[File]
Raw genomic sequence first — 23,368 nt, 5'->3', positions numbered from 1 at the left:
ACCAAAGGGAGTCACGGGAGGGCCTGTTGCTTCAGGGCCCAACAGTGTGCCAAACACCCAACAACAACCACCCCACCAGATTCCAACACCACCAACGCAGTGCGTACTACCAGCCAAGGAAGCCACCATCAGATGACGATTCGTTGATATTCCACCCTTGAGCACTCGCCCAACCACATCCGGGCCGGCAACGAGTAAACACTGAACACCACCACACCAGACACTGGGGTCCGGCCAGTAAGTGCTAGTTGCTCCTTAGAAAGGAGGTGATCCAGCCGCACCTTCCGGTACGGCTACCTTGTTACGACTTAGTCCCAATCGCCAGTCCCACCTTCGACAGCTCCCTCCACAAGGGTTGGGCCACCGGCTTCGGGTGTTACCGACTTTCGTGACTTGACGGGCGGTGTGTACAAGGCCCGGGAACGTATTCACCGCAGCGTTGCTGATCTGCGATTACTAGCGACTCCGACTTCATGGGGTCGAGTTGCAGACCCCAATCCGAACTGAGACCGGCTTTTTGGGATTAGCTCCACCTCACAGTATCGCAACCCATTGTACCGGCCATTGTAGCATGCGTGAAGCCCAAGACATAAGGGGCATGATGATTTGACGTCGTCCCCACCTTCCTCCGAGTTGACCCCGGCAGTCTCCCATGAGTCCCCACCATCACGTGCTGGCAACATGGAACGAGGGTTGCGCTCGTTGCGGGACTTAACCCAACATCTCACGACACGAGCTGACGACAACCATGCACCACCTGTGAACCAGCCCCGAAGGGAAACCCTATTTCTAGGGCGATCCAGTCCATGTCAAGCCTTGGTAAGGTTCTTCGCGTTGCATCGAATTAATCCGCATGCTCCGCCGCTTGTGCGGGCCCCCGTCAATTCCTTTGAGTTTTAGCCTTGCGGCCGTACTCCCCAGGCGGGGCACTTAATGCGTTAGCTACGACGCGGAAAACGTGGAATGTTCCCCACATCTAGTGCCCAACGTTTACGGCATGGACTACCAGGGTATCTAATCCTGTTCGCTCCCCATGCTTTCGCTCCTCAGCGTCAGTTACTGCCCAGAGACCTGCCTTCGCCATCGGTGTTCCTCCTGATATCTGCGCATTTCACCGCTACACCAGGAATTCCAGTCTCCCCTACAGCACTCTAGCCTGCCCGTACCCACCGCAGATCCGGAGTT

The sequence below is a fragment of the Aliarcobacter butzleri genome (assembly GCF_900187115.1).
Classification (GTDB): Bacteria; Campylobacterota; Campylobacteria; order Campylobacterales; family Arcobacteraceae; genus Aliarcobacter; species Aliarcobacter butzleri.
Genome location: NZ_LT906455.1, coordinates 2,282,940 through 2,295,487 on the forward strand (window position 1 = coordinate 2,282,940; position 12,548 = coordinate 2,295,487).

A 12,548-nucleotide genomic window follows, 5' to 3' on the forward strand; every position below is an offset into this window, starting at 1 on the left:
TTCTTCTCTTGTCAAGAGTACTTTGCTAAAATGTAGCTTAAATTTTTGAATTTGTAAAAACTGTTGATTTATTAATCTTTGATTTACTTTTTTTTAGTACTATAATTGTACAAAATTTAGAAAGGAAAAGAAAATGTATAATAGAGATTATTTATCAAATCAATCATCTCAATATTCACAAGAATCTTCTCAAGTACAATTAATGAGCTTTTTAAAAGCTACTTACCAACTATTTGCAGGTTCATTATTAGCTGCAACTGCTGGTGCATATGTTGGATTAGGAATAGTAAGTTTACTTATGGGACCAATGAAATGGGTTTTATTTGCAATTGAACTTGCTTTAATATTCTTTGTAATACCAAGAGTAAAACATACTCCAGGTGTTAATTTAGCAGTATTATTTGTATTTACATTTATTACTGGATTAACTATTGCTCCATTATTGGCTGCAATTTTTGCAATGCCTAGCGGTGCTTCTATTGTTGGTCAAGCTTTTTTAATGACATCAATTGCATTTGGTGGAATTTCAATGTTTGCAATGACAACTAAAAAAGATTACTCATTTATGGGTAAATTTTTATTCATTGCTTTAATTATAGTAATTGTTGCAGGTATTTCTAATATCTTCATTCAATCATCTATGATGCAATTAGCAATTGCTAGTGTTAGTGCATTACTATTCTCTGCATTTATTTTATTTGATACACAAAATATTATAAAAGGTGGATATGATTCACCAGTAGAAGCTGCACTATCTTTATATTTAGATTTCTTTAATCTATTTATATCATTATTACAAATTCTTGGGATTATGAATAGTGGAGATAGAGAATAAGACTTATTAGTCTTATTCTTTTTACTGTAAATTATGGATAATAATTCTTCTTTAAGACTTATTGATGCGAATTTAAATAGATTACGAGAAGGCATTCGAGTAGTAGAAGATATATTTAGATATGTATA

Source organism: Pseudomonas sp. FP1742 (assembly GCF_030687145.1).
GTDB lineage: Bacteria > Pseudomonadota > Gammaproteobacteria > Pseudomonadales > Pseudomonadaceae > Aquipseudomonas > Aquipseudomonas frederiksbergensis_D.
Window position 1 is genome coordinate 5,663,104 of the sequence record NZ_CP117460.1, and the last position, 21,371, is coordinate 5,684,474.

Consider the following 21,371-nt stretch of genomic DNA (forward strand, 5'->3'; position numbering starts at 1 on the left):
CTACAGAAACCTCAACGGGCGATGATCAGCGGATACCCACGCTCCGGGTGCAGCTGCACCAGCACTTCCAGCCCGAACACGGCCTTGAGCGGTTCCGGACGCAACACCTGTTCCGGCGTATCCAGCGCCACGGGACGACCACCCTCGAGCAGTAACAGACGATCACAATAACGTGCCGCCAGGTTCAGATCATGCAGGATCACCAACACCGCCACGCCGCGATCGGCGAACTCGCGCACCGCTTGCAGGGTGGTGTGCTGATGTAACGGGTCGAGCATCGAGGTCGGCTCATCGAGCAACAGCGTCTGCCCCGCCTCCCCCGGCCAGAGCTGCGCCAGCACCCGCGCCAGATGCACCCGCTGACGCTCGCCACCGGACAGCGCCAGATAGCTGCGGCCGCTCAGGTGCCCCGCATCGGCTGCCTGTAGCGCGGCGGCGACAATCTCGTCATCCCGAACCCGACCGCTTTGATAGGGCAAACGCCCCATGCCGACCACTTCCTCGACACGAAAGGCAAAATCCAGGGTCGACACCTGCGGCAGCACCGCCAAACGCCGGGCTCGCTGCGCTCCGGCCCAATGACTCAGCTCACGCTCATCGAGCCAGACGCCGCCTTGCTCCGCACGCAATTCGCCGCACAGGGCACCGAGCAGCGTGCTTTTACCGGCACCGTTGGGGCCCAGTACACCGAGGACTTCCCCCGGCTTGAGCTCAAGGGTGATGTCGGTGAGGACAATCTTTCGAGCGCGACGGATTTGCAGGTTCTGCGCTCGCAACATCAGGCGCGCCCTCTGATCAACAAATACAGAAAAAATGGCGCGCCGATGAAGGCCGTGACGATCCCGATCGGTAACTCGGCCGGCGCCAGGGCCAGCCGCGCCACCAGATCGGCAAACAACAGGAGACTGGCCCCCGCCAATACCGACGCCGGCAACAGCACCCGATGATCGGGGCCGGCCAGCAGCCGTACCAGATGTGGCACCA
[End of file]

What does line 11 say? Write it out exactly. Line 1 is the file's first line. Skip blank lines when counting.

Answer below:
Consider the following 21,371-nt stretch of genomic DNA (forward strand, 5'->3'; position numbering starts at 1 on the left):